(Note: This is the tenth of a thirteen part series on examination under oath). 

 “How did I do?” and “What happens next?” are the two predominant questions posed to me after my clients finish examinations under oath. Both are very good questions. In fact, what does happen with the claim after an EUO? What actions should policyholders and public adjusters take after an EUO? First, oftentimes during the examination, information such as the names and numbers of handymen or documentation, like an invoice for a handyman, is brought up for the first time. In that case, the public adjuster’s and policyholder’s task is the same: gather the information or documents and forward to defense counsel immediately! And I can not stress this enough: PAs should consider it one of their primary responsibilities to navigate through the post-loss obligations as quickly as possible. For in order to get a claim paid, invoke appraisal, or file a lawsuit, there must be an adequate exchange of information through the post-loss obligations for the carrier to make an independent assessment of the loss. Hence, wading through the quagmire of post-loss requirements is of utmost importance.

Assuming, however, that there are no outstanding requests from the carrier once the EUO concludes, the PA has one course of action: PUSH! That is, pressure the carrier into making a decision and/or paying the claim. For example, under Florida Statute 627.70131, an insurer has ninety days from a residential claim’s inception to either pay or deny, unless factors outside the insurer’s control prevent such. Well, by the time the EUO has occurred, all requested documentation has presumably been provided and a re-inspection at least offered by the PA/policyholder.  Thus, upon EUO’s conclusion, there should be no excuses by the carrier. Remind them of this statute. Demand a decision. But always do so professionally. (As I am fond of saying: being a rude jerk does not make you a hard-nosed professional, merely a rude jerk.)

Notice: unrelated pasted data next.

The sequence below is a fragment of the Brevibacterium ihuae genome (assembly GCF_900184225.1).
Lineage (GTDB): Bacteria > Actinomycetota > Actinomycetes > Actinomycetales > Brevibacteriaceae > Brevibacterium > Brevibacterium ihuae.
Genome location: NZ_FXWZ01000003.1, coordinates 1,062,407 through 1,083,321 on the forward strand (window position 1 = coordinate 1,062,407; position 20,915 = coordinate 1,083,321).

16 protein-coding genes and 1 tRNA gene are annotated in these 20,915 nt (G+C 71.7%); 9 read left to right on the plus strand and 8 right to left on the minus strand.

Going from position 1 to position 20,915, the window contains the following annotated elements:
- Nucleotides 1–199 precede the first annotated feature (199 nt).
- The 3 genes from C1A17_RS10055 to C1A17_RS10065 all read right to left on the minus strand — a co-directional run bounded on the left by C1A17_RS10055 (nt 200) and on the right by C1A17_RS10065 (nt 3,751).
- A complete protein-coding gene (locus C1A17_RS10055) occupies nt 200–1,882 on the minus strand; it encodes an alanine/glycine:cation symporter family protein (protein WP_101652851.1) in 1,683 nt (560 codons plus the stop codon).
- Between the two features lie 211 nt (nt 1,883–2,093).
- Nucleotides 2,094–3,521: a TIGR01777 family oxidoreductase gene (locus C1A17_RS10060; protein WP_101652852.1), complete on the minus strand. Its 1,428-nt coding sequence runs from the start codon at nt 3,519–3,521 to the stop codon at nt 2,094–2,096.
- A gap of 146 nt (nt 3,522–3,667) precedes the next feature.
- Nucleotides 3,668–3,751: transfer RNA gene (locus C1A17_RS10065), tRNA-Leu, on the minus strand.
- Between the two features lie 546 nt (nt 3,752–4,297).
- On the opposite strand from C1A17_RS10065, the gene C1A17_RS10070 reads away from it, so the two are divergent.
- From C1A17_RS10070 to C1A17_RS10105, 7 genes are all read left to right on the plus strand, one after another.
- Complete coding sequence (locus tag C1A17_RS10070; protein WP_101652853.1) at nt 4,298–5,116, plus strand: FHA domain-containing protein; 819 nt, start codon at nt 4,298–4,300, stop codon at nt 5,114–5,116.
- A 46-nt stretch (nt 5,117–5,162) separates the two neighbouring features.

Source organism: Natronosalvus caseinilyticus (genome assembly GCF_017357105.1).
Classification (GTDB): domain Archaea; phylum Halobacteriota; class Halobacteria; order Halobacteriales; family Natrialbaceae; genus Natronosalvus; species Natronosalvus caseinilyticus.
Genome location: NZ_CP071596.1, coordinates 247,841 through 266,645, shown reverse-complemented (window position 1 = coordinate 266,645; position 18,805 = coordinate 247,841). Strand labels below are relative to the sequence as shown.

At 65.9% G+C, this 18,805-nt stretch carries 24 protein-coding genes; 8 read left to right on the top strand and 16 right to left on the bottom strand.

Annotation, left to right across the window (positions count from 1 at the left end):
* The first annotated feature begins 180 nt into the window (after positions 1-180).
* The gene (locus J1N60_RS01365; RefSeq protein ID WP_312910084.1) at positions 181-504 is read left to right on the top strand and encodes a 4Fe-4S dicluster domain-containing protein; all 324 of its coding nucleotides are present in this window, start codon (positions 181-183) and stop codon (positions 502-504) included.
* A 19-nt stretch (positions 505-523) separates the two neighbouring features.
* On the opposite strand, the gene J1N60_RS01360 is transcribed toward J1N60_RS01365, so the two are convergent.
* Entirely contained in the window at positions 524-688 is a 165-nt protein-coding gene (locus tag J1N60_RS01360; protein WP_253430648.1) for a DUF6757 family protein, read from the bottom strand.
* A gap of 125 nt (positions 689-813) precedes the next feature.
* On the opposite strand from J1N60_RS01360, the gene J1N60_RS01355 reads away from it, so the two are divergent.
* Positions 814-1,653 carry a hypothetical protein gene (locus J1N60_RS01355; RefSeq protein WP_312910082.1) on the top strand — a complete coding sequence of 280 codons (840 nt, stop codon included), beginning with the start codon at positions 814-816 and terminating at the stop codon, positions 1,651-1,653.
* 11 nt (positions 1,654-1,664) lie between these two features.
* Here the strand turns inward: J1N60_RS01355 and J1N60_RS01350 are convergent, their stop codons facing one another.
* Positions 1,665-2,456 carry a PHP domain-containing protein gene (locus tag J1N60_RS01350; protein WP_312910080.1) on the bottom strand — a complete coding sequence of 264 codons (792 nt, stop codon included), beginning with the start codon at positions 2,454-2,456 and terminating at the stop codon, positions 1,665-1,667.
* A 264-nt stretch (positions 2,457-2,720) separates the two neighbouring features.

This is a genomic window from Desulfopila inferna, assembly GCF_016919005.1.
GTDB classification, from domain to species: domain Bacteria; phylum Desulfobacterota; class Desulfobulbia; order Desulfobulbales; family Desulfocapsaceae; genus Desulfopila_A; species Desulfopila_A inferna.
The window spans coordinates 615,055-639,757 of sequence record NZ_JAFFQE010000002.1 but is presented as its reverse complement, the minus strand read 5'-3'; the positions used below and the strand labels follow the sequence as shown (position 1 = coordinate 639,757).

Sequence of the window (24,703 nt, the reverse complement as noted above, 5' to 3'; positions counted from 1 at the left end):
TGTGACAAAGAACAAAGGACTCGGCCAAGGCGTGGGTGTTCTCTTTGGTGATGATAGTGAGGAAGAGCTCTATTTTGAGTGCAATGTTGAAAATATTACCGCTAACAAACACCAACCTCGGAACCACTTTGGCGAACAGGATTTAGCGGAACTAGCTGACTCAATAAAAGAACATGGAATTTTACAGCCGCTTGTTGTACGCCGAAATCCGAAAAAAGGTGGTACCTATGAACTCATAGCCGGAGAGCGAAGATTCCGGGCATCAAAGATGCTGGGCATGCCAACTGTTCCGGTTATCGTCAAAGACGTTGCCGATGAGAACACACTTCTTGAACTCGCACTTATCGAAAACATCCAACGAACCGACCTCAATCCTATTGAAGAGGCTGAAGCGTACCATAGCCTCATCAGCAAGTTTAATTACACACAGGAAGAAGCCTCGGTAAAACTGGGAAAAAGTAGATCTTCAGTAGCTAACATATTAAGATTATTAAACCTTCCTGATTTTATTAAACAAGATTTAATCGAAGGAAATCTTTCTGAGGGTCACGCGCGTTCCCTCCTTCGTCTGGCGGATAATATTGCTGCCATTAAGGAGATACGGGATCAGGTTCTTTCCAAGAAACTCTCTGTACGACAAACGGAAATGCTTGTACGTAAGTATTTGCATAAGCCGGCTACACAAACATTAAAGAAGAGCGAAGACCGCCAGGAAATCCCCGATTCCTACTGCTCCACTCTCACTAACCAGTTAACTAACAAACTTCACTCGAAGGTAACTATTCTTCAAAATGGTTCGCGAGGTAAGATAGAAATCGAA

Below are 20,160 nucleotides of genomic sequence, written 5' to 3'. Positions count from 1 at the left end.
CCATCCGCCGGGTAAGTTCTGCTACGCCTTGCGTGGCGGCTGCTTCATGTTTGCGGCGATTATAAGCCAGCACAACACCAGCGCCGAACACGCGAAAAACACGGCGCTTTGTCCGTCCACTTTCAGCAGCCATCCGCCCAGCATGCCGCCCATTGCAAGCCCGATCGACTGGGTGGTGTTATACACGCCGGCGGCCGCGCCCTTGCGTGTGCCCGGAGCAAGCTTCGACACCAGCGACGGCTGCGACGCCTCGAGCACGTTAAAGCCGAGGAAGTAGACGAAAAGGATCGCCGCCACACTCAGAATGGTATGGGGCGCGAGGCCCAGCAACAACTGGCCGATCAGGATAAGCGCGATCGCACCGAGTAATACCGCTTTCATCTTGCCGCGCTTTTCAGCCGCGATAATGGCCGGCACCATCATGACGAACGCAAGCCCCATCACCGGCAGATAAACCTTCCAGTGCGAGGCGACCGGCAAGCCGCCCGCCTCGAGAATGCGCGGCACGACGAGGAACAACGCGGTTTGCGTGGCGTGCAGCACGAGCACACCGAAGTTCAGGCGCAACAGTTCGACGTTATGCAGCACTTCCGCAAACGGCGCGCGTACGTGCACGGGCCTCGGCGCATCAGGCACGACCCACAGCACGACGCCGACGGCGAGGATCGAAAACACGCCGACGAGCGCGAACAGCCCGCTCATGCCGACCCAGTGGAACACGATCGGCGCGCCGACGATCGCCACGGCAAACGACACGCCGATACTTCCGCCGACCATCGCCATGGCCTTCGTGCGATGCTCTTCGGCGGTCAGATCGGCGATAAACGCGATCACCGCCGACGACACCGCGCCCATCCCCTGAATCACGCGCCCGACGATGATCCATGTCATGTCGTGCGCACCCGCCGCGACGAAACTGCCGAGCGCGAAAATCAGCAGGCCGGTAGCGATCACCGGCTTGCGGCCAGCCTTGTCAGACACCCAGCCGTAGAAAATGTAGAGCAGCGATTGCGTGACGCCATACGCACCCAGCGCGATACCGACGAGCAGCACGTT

If the carrier does demand a re-inspection post-EUO or more documentation, coordinate the re-inspection or gather the documents immediately. If you suspect that the insurer is asking for more information as a delay tactic, review the matter with an attorney and see if filing a civil remedy notice is warranted. For those not from Florida, a civil remedy notice (CRN) of insurer violation may be filed with the Department of Financial Services to formally place the carrier and the state on notice of the carrier’s bad faith actions. In Florida, if the carrier refuses to pay within 60 days of filing the CRN, they may be subject to suit for bad faith actions at the conclusion of the underlying claim for direct damages. Texas has a similar requirement, but the letter placing the carrier on notice of bad faith allegations is sent directly to the insurer. But whatever jurisdiction in which you work, use all methods at your disposal to push the carrier into rendering its decision post-EUO, unless the carrier wish to place itself in a position of being liable for its own bad faith.

Tune in next week insurance fans, when we discuss Typical Questions Asked During an EUO of an Arson or Suspicious Fire Case.